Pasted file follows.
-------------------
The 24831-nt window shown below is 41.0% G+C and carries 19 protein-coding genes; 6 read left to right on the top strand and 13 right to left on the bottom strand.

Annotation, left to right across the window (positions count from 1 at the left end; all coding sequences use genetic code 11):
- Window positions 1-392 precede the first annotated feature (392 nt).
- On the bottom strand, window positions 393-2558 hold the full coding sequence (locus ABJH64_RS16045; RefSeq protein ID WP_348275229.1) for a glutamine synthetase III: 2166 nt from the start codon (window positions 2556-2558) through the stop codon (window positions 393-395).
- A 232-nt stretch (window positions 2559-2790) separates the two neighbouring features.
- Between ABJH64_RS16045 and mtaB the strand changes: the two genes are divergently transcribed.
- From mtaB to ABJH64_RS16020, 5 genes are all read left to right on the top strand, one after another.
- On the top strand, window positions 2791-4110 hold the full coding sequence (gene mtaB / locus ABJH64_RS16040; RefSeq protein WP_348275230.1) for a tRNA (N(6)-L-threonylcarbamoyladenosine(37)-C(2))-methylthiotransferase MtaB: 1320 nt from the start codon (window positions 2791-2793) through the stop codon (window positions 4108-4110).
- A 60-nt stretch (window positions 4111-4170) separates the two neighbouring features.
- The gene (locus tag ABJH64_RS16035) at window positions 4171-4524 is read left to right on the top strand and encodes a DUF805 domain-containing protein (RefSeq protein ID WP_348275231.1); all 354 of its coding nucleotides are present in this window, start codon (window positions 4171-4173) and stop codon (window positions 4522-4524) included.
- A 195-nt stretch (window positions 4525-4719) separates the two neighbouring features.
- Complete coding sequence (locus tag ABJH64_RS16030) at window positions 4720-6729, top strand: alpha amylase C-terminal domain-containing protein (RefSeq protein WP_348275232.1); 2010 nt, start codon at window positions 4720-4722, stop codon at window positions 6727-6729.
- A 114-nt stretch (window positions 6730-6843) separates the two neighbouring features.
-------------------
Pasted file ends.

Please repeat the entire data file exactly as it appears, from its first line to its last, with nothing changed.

The 24831-nt window shown below is 41.0% G+C and carries 19 protein-coding genes; 6 read left to right on the top strand and 13 right to left on the bottom strand.

Annotation, left to right across the window (positions count from 1 at the left end; all coding sequences use genetic code 11):
- Window positions 1-392 precede the first annotated feature (392 nt).
- On the bottom strand, window positions 393-2558 hold the full coding sequence (locus ABJH64_RS16045; RefSeq protein ID WP_348275229.1) for a glutamine synthetase III: 2166 nt from the start codon (window positions 2556-2558) through the stop codon (window positions 393-395).
- A 232-nt stretch (window positions 2559-2790) separates the two neighbouring features.
- Between ABJH64_RS16045 and mtaB the strand changes: the two genes are divergently transcribed.
- From mtaB to ABJH64_RS16020, 5 genes are all read left to right on the top strand, one after another.
- On the top strand, window positions 2791-4110 hold the full coding sequence (gene mtaB / locus ABJH64_RS16040; RefSeq protein WP_348275230.1) for a tRNA (N(6)-L-threonylcarbamoyladenosine(37)-C(2))-methylthiotransferase MtaB: 1320 nt from the start codon (window positions 2791-2793) through the stop codon (window positions 4108-4110).
- A 60-nt stretch (window positions 4111-4170) separates the two neighbouring features.
- The gene (locus tag ABJH64_RS16035) at window positions 4171-4524 is read left to right on the top strand and encodes a DUF805 domain-containing protein (RefSeq protein ID WP_348275231.1); all 354 of its coding nucleotides are present in this window, start codon (window positions 4171-4173) and stop codon (window positions 4522-4524) included.
- A 195-nt stretch (window positions 4525-4719) separates the two neighbouring features.
- Complete coding sequence (locus tag ABJH64_RS16030) at window positions 4720-6729, top strand: alpha amylase C-terminal domain-containing protein (RefSeq protein WP_348275232.1); 2010 nt, start codon at window positions 4720-4722, stop codon at window positions 6727-6729.
- A 114-nt stretch (window positions 6730-6843) separates the two neighbouring features.